Love to all from Spence

3rd Australian Light Horse Regiment

Monday 24 February 1919 – sights of Cairo, possibility of England leave

Met up with Hurt & Pete & Melv McCord down from Moascar on leave ~went out to see Pyramids &  Sphinx ~ not going back to WA to work this year ~ up at Rafa the horses and all spare gear have been taken away ~ put in for England leave ~ fed up on yarns of going this month so things are mightily unsettled

AIF Headquarters, Cairo
Monday 24 February 1919

Dear Lic

Not much doing this afternoon so I’m going to say ‘Howdye’? I’ll just tell you a few items of events which have happened during the last few days.

On Friday last I had 2 letters, 1 from Donie of 2nd January & one from Dorc dated 7th. It looked like the beginning of a new mail but no more letters have arrived yet tho I’m sure there were some others sent from home; perhaps they’ve gone up the line! Dorc was telling of a weekend spent with Minnie Clark – but she didn’t mention whether you had passed the Junior or not. S’pose she wasn’t allowed by you – & no doubt all the news about it will be in your epistle when it comes – the results must have been out by that date.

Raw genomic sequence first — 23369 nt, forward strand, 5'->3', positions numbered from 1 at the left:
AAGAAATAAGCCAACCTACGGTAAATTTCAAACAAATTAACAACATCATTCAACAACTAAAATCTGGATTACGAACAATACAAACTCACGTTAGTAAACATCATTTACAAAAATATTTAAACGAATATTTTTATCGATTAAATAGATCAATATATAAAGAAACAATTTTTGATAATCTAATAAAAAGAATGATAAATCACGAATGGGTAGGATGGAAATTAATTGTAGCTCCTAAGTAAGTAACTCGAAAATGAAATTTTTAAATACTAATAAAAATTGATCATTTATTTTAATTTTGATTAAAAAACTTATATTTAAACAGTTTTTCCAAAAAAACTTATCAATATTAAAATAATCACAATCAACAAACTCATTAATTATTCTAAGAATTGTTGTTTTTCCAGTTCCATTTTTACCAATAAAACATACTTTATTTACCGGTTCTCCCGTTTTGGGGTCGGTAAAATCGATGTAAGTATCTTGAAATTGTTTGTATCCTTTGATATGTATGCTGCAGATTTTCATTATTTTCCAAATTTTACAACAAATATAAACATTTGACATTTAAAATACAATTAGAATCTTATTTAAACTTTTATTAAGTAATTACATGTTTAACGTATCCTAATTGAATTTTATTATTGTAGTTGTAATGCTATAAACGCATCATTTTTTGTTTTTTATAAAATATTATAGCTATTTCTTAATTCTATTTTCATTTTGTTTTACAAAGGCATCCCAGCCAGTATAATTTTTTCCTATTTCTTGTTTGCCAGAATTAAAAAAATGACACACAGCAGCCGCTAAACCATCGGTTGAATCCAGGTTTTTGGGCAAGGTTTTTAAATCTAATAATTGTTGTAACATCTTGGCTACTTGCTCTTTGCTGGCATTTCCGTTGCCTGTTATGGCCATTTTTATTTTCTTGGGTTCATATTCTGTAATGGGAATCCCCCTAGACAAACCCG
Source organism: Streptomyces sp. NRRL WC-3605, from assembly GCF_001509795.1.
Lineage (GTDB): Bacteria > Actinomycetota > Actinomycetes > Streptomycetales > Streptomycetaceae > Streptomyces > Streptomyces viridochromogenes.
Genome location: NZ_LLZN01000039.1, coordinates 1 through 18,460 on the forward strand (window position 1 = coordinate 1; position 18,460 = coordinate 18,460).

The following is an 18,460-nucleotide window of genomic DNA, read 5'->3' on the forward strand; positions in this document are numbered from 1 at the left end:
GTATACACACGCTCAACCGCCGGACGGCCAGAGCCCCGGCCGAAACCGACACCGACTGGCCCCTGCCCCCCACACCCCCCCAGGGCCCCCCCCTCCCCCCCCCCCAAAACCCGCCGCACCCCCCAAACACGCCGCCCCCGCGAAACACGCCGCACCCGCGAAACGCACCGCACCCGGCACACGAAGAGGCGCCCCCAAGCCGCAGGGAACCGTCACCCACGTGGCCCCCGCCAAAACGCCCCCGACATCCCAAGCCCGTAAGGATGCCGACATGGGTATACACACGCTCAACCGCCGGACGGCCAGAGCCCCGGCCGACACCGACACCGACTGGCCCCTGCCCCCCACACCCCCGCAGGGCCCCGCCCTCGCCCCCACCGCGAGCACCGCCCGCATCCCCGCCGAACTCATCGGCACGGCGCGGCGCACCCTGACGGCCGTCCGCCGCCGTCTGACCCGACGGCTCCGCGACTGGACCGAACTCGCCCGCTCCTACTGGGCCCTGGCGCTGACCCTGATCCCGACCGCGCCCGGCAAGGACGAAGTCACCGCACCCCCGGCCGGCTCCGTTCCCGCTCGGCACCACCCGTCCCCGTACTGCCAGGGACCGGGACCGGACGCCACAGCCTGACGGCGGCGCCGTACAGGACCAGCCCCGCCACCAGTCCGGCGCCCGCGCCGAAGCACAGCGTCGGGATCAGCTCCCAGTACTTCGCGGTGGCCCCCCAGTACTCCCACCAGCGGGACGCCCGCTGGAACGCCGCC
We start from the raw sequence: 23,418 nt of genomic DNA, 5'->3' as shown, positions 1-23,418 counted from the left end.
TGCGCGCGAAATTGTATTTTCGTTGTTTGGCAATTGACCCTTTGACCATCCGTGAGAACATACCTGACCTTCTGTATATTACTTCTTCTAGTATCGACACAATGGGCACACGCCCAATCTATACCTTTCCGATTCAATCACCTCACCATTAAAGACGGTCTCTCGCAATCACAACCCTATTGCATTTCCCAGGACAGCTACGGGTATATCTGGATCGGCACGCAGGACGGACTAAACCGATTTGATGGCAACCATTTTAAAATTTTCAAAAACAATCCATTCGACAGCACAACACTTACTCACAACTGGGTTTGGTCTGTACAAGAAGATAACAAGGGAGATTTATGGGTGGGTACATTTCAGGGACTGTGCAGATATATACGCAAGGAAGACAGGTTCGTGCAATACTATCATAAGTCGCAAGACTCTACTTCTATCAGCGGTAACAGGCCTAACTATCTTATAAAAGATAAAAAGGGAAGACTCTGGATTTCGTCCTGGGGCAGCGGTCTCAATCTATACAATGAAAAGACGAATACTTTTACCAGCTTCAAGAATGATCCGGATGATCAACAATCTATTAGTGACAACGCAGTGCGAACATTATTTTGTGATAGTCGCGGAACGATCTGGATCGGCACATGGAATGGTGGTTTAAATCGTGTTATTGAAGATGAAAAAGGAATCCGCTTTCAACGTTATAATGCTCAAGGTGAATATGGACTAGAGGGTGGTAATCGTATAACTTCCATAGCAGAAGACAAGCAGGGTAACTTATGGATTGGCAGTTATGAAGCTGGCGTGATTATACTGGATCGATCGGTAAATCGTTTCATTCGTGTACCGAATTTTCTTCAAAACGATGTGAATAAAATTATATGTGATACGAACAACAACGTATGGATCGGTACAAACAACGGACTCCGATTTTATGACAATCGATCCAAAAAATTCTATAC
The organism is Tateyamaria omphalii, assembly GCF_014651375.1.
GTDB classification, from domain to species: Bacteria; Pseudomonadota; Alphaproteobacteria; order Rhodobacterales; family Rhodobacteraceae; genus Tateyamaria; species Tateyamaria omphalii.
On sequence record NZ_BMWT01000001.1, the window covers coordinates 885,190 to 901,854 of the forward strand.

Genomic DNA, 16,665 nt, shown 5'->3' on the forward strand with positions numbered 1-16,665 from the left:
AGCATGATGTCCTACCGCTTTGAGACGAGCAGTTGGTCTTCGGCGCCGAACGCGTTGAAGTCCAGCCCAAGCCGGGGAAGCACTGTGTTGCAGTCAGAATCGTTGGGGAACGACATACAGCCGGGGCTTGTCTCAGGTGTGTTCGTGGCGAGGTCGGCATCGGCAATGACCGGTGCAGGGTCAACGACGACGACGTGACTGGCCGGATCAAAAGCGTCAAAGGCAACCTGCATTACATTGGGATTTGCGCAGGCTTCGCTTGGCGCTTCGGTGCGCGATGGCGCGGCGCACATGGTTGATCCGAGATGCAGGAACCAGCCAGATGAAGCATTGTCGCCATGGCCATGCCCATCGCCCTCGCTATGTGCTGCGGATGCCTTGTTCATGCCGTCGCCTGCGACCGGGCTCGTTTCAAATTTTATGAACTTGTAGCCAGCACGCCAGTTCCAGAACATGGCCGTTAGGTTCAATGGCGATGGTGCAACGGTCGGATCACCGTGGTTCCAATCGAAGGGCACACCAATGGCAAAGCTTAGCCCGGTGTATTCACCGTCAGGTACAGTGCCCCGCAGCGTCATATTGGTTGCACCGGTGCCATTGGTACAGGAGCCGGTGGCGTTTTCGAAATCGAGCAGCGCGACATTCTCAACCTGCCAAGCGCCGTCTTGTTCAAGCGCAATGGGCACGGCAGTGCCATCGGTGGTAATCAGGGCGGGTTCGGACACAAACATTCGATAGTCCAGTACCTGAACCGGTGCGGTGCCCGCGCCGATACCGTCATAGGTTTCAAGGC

Well on Saturday morning I was just walking up the steps of our building coming to work when two youths came into view – ’urtle Pete & Melv McCord – they had come down from Moascar on 48 hours leave. I hadn’t time to yarn much then but arranged to meet them immediately after dinner.

We met & soon hopped on a car for the Pyramids & had a gawk at the old Sphinx and his temple & the pyramids including the usual donkey ride etc – then we rode back as far as the zoo – had a look round & some tea & cakes & were turned out at shut up time. Back to Corner House for tea & then Mac went to bed (they stayed at Anzac Hotel quite close by) & Hurt & I went to the Kursaal & laughed at ‘Charlie’s Aunt’ til about 10.45 o’clock – supper – yarned for about 2 hours & then we sneaked to our beds.